Turbulence in Continental Stratocumulus, Part II: Eddy Dissipation Rates and Large-Eddy Coherent Structures

Ming Fang, Bruce A. Albrecht, Virendra P. Ghate, Pavlos Kollias

Research output: Contribution to journalArticlepeer-review

8 Scopus citations


This study first illustrates the utility of using the Doppler spectrum width from millimetre wavelength radar to calculate the energy dissipation rate and then to use the energy dissipation rate to study turbulence structure in a continental stratocumulus cloud. It is shown that the turbulence kinetic energy dissipation rate calculated from the radar-measured Doppler spectrum width agrees well with that calculated from the Doppler velocity power spectrum. During the 16-h stratocumulus cloud event, the small-scale turbulence contributes 40 % of the total velocity variance at cloud base, 50 % at normalized cloud depth = 0.8 and 70 % at cloud top, which suggests that small-scale turbulence plays a critical role near the cloud top where the entrainment and cloud-top radiative cooling act. The 16-h mean vertical integral length scale decreases from about 160 m at cloud base to 60 m at cloud top, and this signifies that the larger scale turbulence dominates around cloud base whereas the small-scale turbulence dominates around cloud top. The energy dissipation rate, total variance and squared spectrum width exhibit diurnal variations, but unlike marine stratocumulus they are high during the day and lowest around sunset at all levels; energy dissipation rates increase at night with the intensification of the cloud-top cooling. In the normalized coordinate system, the averaged coherent structure of updrafts is characterized by low energy dissipation rates in the updraft core and higher energy dissipation rates surround the updraft core at the top and along the edges. In contrast, the energy dissipation rate is higher inside the downdraft core indicating that the downdraft core is more turbulent. The turbulence around the updraft is weaker at night and stronger during the day; the opposite is true around the downdraft. This behaviour indicates that the turbulence in the downdraft has a diurnal cycle similar to that observed in marine stratocumulus whereas the turbulence diurnal cycle in the updraft is reversed. For both updraft and downdraft, the maximum energy dissipation rate occurs at a cloud depth = 0.8 where the maximum reflectivity and air acceleration or deceleration are observed. Resolved turbulence dominates near cloud base whereas unresolved turbulence dominates near cloud top. Similar to the unresolved turbulence, the resolved turbulence described by the radial velocity variance is higher in the downdraft than in the updraft. The impact of the surface heating on the resolved turbulence in the updraft decreases with height and diminishes around the cloud top. In both updrafts and downdrafts, the resolved turbulence increases with height and reaches a maximum at cloud depth = 0.4 and then decreases to the cloud top; the resolved turbulence near cloud top, just as the unresolved turbulence, is mostly due to the cloud-top radiative cooling.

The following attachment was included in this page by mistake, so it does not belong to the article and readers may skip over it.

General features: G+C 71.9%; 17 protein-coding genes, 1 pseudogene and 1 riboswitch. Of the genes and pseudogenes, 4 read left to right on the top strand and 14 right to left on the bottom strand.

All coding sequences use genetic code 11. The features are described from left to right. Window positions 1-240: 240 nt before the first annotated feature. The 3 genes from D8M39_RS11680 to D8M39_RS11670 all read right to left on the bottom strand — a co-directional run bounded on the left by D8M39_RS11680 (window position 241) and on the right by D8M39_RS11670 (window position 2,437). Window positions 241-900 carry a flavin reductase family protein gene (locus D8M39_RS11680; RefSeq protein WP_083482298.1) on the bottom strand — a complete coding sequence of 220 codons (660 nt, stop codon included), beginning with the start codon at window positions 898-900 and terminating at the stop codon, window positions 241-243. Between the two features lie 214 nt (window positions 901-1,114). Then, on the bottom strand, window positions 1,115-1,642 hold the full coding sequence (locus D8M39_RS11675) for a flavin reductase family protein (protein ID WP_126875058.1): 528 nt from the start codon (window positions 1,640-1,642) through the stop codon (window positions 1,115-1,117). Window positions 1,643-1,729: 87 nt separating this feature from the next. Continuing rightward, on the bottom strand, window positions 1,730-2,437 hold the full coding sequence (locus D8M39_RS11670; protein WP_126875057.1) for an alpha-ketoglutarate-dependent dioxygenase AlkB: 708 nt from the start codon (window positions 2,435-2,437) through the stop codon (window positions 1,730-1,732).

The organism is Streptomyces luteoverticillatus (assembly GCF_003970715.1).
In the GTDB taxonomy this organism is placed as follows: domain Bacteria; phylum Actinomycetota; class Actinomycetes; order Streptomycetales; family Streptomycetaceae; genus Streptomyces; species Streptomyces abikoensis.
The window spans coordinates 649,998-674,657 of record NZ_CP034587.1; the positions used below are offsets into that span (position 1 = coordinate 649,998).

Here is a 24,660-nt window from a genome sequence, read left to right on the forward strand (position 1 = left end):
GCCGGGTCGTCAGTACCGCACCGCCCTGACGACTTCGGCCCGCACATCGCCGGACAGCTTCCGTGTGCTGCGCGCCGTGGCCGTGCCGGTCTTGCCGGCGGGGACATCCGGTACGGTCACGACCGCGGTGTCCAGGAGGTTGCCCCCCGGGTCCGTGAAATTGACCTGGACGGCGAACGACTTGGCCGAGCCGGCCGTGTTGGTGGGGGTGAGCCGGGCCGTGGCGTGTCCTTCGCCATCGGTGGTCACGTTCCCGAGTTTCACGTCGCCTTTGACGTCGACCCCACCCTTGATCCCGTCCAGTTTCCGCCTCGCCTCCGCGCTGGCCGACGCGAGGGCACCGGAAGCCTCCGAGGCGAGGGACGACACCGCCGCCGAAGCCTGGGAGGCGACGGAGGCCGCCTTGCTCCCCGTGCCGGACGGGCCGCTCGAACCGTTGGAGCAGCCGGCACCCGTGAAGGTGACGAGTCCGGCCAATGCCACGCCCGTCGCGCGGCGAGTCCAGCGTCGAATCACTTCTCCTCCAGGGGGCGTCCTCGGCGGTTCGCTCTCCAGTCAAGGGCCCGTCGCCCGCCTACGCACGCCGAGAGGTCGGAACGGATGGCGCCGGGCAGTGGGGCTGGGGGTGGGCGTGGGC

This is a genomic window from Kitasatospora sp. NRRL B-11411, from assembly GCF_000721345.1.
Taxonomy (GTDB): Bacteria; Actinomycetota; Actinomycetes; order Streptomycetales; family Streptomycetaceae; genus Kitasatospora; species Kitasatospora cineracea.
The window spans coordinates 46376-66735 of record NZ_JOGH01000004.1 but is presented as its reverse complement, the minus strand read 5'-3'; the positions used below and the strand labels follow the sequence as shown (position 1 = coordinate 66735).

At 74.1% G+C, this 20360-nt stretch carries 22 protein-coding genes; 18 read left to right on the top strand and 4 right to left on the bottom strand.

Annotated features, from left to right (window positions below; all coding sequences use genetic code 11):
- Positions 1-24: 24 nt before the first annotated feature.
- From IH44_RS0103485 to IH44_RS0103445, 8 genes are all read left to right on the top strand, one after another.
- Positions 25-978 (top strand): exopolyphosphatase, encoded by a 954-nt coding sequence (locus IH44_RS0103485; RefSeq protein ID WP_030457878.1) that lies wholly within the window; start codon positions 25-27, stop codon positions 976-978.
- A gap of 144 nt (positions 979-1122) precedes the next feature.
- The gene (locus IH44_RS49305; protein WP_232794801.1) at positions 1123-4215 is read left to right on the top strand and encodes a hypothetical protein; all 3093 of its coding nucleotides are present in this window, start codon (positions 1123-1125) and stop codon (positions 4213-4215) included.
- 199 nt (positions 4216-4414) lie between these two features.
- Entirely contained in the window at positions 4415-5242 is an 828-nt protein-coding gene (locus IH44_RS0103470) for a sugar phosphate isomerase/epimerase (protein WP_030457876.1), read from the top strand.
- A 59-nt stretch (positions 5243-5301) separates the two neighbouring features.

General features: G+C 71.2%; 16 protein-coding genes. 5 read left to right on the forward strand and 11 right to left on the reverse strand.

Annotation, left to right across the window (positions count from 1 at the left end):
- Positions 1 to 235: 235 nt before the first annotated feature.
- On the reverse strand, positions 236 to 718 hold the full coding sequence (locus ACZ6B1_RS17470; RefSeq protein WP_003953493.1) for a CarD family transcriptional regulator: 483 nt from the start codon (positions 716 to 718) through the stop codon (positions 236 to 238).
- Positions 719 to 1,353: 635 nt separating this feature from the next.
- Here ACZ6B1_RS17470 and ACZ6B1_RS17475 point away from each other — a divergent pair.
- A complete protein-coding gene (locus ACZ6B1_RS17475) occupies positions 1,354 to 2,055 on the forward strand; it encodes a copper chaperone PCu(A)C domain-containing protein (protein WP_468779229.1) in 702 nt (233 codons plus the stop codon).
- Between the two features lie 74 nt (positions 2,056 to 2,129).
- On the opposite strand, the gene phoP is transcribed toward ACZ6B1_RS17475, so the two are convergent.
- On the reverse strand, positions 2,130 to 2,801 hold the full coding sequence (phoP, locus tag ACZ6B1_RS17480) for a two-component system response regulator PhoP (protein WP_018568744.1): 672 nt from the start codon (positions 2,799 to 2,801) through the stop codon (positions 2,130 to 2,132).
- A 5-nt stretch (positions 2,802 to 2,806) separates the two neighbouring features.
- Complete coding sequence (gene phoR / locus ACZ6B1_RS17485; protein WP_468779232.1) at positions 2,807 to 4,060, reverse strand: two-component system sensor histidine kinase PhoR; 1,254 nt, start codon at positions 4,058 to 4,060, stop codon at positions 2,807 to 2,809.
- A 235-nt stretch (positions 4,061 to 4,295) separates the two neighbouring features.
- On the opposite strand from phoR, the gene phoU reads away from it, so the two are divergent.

Original languageEnglish (US)
Pages (from-to)361-380
Number of pages20
JournalBoundary-Layer Meteorology
Issue number3
StatePublished - Mar 2014


  • Coherent structures
  • Continental stratocumulus
  • Energy dissipation rate
  • Radar observed spectrum width

ASJC Scopus subject areas

  • Atmospheric Science


Dive into the research topics of 'Turbulence in Continental Stratocumulus, Part II: Eddy Dissipation Rates and Large-Eddy Coherent Structures'. Together they form a unique fingerprint.

Cite this